Feds to Investigate Whether Managed Care Providers Deny Services to People with Disabilities
The U.S. Department of Health and Human Services are set to undergo an investigation into whether companies, that states have turned to take over the administration of Medicaid, have wrongly denied people with disabilities the services they are entitled to.
Bob Casey of Pennsylvania was the Senator who requested that the inspector general investigate.
“It is the duty of MCOs, as a steward of taxpayer dollars, to spend Medicaid funds responsibly in pursuit of the health of our families,” Casey wrote in a letter to HHS Inspector General Daniel R. Levinson. “What the Dallas Morning News and Des Moines Register uncovered, however, were actions taken by MCOs focused squarely on delivering profits to wealthy shareholders at the expense of those most in need of medical care.”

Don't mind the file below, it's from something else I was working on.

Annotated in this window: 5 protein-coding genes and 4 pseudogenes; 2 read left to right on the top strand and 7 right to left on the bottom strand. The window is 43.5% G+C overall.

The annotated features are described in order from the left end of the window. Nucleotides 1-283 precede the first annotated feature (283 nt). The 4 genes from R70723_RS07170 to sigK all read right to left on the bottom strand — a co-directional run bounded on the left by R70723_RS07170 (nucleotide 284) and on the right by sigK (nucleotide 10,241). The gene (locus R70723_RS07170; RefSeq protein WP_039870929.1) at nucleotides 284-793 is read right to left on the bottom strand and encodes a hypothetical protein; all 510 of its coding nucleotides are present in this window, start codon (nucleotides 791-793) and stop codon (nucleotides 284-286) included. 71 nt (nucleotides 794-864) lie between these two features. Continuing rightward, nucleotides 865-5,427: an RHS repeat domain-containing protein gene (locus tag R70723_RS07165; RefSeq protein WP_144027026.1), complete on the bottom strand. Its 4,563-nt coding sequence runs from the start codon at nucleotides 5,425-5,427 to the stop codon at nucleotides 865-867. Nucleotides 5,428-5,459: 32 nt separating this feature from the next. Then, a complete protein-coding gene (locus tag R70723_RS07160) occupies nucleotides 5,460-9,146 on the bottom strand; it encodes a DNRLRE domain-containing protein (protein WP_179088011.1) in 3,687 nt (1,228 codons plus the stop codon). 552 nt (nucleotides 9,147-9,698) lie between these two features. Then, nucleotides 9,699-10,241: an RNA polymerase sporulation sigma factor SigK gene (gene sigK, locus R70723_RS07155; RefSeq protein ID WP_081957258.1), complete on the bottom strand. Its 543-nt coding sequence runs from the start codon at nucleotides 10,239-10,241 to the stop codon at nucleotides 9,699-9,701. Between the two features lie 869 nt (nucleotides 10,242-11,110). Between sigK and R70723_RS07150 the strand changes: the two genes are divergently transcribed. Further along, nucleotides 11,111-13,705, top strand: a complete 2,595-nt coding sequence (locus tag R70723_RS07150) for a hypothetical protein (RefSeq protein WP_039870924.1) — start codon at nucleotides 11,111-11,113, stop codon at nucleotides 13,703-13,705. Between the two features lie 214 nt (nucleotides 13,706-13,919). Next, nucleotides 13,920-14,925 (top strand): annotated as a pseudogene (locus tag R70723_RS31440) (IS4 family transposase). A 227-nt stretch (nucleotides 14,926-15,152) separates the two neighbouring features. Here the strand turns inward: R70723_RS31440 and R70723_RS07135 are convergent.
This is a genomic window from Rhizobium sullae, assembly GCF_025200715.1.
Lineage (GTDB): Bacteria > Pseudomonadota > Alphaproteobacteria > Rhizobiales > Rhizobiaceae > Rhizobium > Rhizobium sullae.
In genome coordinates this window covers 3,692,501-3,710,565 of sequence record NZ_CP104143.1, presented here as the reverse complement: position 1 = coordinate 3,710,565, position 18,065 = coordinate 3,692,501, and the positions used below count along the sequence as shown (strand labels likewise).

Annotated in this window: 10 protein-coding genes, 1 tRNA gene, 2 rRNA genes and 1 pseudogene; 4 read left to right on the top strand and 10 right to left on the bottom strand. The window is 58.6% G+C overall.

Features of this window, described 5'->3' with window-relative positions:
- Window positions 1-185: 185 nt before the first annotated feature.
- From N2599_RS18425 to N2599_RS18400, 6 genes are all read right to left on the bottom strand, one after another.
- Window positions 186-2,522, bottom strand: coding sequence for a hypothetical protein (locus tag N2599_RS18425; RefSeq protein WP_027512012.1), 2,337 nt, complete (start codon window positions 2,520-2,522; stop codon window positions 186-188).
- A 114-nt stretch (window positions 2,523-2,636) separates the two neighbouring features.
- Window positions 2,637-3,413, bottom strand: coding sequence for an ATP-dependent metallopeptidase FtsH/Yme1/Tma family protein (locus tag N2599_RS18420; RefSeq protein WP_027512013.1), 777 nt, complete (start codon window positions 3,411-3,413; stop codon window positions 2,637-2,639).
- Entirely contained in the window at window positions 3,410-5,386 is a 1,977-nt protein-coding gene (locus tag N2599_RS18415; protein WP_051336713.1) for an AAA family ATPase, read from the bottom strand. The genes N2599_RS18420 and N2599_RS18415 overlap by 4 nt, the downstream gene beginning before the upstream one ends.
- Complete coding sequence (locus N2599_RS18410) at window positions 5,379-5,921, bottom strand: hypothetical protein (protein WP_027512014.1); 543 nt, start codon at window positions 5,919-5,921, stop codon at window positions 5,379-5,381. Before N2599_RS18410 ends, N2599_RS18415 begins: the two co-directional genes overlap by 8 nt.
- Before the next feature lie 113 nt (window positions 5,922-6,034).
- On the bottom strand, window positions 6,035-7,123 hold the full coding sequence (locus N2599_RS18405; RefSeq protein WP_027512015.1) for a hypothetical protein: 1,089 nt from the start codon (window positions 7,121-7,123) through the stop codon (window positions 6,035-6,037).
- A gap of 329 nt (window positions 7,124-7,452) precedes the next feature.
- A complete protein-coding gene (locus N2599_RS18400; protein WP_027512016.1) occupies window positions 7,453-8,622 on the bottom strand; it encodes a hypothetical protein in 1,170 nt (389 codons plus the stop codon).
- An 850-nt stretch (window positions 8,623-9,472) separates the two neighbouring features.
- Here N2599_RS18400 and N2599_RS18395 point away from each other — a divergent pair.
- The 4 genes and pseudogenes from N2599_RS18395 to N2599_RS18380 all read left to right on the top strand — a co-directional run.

He cited some cases where treatments were denied and some routine cases turned into life-threatening diseases. He tells the story of a boy who was prone to unhooking his breathing machine. The boy’s doctor suggested hire around the clock nurse but Superior Health Plan denied the family’s request.
This forced their child’s health to deteriorate. On top of that, the healthcare provider failed to notify the family they have the option to challenge the decision.
In another tragic situation a woman with pancreatic cancer, Betty Frink, was denied access to regularly scheduled at home healthcare.
“A District Court judge finally found that Amerigroup’s decision to deny Betty’s care was ‘unreasonable, arbitrary, capricious or an abuse of discretion.’”
In his letter, Senator Casey outlined four questions he wanted to be answered. The first question centered around if people have ever been denied healthcare that they were entitled to. The rest of the questions were targeting how easy the process is for patients to navigate.
A full report is expected to be released within the next year.